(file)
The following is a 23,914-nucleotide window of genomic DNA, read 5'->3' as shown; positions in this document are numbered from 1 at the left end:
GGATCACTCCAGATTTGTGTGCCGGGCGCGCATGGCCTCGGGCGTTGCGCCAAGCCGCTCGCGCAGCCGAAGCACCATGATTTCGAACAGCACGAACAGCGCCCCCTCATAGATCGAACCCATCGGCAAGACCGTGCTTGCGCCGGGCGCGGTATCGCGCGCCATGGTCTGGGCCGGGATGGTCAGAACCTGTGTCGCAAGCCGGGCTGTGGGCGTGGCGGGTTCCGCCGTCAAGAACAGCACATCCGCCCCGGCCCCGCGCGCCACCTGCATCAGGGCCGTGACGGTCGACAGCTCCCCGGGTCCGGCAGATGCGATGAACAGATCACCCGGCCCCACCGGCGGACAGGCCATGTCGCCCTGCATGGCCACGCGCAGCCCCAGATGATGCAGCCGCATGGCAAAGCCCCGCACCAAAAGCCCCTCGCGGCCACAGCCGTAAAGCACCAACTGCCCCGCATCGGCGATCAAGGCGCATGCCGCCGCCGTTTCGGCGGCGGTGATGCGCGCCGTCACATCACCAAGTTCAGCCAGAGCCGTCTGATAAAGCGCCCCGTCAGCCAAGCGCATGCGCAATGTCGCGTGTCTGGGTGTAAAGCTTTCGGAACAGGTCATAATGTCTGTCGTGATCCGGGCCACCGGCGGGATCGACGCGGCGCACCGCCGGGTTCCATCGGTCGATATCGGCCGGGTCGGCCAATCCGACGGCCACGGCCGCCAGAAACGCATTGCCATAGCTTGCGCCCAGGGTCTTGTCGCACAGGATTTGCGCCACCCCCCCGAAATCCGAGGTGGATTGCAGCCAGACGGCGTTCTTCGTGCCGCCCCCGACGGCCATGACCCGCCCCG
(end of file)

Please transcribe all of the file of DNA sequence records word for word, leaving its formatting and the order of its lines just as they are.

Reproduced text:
The following is a 23,914-nucleotide window of genomic DNA, read 5'->3' as shown; positions in this document are numbered from 1 at the left end:
GGATCACTCCAGATTTGTGTGCCGGGCGCGCATGGCCTCGGGCGTTGCGCCAAGCCGCTCGCGCAGCCGAAGCACCATGATTTCGAACAGCACGAACAGCGCCCCCTCATAGATCGAACCCATCGGCAAGACCGTGCTTGCGCCGGGCGCGGTATCGCGCGCCATGGTCTGGGCCGGGATGGTCAGAACCTGTGTCGCAAGCCGGGCTGTGGGCGTGGCGGGTTCCGCCGTCAAGAACAGCACATCCGCCCCGGCCCCGCGCGCCACCTGCATCAGGGCCGTGACGGTCGACAGCTCCCCGGGTCCGGCAGATGCGATGAACAGATCACCCGGCCCCACCGGCGGACAGGCCATGTCGCCCTGCATGGCCACGCGCAGCCCCAGATGATGCAGCCGCATGGCAAAGCCCCGCACCAAAAGCCCCTCGCGGCCACAGCCGTAAAGCACCAACTGCCCCGCATCGGCGATCAAGGCGCATGCCGCCGCCGTTTCGGCGGCGGTGATGCGCGCCGTCACATCACCAAGTTCAGCCAGAGCCGTCTGATAAAGCGCCCCGTCAGCCAAGCGCATGCGCAATGTCGCGTGTCTGGGTGTAAAGCTTTCGGAACAGGTCATAATGTCTGTCGTGATCCGGGCCACCGGCGGGATCGACGCGGCGCACCGCCGGGTTCCATCGGTCGATATCGGCCGGGTCGGCCAATCCGACGGCCACGGCCGCCAGAAACGCATTGCCATAGCTTGCGCCCAGGGTCTTGTCGCACAGGATTTGCGCCACCCCCCCGAAATCCGAGGTGGATTGCAGCCAGACGGCGTTCTTCGTGCCGCCCCCGACGGCCATGACCCGCCCCG